We walked to the edge of Larimer Square where we found our first choice of restaurant was not open. (Note to self: Check Google, not Yelp for open times or, better yet, call the restaurant!) Instead, we ate at Jovani’s for an excellent Italian dinner. Our table was one of the most unusual ever. The huge, heavy tabletop was suspended by massive girders. We discovered that it was suspended in an old elevator shaft that had been built as part of the factory that the building originally housed.
Our first stop of the day was at The Red Rocks Amphitheater which was modeled on the Roman amphitheater in Taormina, Sicily. The magnificent venue has acoustics that have been utilized by musical groups since before the amphitheater was built. In certain rows, visitors can see both the performers and the light-dotted cities in the distance. Some of our family members took advantage of the opportunity to get steps in but, again, the non-hikers in our group were not thrilled about the sharp incline, the heat, and the large number of stairs. Those who dared the stairs to the top were rewarded with an informative tour through the visitor center and museum.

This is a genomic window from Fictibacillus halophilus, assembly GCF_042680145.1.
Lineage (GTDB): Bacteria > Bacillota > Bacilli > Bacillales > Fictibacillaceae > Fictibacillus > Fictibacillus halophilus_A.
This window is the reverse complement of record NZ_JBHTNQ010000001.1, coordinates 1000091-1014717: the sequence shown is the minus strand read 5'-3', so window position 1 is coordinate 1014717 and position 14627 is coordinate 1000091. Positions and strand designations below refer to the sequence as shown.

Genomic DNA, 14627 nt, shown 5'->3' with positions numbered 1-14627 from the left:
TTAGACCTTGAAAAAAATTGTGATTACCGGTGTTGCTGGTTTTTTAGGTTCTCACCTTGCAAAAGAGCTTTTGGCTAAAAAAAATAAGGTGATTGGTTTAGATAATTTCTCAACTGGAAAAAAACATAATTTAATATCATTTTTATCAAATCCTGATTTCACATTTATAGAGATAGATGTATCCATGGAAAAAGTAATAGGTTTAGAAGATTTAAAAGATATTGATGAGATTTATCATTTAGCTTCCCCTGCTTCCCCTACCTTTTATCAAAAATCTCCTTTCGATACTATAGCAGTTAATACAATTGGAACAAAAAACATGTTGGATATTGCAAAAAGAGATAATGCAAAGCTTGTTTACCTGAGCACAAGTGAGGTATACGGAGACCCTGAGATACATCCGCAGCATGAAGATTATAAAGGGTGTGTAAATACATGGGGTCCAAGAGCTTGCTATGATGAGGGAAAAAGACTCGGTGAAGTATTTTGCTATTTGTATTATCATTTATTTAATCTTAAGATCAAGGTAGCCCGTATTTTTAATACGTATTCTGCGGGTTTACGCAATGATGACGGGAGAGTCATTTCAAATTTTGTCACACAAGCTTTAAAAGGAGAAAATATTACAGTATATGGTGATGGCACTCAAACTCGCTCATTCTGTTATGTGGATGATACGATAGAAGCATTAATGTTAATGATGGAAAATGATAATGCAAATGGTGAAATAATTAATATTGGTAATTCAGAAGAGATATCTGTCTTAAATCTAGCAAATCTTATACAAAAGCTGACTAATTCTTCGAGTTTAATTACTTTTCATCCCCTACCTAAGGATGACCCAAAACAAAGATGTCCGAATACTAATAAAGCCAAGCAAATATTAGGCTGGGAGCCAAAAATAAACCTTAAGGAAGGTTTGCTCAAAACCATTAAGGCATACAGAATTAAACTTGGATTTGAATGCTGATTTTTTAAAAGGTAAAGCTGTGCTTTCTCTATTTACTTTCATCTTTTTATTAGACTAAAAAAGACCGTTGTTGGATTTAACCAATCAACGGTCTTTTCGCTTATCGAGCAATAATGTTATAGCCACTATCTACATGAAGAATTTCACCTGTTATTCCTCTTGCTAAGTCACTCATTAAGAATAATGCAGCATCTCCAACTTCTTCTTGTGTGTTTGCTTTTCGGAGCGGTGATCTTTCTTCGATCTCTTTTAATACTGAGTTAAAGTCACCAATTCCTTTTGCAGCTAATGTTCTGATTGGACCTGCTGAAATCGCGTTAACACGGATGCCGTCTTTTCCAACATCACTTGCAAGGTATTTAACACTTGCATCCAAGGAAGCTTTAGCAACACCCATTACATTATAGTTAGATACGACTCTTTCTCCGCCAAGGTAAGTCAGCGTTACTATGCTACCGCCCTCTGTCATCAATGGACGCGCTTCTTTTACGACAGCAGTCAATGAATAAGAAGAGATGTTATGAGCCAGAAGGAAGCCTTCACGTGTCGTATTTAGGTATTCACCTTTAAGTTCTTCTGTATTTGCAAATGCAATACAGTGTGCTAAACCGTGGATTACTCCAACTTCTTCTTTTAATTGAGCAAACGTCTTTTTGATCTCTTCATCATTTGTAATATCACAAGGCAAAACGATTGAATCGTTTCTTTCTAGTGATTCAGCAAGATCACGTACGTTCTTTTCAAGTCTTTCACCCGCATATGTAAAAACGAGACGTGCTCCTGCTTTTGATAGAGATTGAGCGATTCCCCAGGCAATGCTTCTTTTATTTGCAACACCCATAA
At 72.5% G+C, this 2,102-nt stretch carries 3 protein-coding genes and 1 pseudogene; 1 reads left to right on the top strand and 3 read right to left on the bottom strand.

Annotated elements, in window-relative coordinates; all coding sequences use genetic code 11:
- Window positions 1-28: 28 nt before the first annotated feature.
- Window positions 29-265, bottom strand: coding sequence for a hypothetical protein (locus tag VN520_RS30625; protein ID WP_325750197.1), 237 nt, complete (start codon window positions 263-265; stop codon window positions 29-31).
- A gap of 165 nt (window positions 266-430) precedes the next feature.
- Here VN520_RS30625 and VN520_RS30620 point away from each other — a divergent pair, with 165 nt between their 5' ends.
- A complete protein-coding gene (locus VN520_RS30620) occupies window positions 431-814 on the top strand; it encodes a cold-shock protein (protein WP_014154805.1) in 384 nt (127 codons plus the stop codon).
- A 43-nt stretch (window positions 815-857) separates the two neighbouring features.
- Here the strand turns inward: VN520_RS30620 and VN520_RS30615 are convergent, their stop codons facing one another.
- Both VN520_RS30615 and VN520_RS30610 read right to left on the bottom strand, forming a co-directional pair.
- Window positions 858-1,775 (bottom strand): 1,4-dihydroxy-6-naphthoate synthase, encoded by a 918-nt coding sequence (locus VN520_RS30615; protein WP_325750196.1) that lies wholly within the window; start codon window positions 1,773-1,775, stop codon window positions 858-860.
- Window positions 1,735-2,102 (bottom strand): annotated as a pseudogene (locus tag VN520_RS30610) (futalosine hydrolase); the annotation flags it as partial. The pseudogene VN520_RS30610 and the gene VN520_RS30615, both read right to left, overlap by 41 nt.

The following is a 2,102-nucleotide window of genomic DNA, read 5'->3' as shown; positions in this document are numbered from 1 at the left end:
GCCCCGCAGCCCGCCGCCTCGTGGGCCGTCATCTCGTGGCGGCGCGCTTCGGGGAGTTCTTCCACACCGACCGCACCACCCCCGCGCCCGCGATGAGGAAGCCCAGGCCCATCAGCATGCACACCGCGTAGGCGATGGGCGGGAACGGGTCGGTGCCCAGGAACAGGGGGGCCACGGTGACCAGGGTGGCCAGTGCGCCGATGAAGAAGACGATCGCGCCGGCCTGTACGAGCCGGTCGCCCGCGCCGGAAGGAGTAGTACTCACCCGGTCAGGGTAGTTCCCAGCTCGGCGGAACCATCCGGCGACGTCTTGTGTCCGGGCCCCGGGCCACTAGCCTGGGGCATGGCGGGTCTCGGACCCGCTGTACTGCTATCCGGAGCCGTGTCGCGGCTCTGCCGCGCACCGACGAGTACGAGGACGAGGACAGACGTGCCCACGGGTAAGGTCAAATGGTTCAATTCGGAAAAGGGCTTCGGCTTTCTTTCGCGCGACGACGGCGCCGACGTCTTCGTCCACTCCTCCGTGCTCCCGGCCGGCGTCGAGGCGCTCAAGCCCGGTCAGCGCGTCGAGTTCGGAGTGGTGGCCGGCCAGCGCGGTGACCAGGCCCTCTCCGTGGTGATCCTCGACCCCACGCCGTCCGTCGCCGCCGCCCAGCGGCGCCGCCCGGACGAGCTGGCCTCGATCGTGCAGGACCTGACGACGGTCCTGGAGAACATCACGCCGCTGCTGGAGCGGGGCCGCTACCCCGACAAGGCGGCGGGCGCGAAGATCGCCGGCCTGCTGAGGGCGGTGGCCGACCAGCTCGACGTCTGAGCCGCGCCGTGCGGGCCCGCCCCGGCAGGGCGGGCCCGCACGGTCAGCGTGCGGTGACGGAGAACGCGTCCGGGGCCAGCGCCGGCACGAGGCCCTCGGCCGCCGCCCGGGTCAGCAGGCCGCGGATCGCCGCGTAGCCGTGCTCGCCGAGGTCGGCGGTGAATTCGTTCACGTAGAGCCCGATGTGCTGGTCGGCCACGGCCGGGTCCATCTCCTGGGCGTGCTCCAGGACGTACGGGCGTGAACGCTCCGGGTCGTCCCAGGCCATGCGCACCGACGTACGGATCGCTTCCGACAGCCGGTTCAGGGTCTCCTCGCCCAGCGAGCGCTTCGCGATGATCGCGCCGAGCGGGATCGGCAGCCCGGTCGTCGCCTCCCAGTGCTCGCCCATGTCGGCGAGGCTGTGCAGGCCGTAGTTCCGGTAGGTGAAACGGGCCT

Flexibility again came into play as we cancelled our hiking trip to St. Mary’s Glacier and instead settled for a stop in Morrison that was cut short when we realized that the Denver Children’s Museum, a new item on our itinerary, closes at 4:00.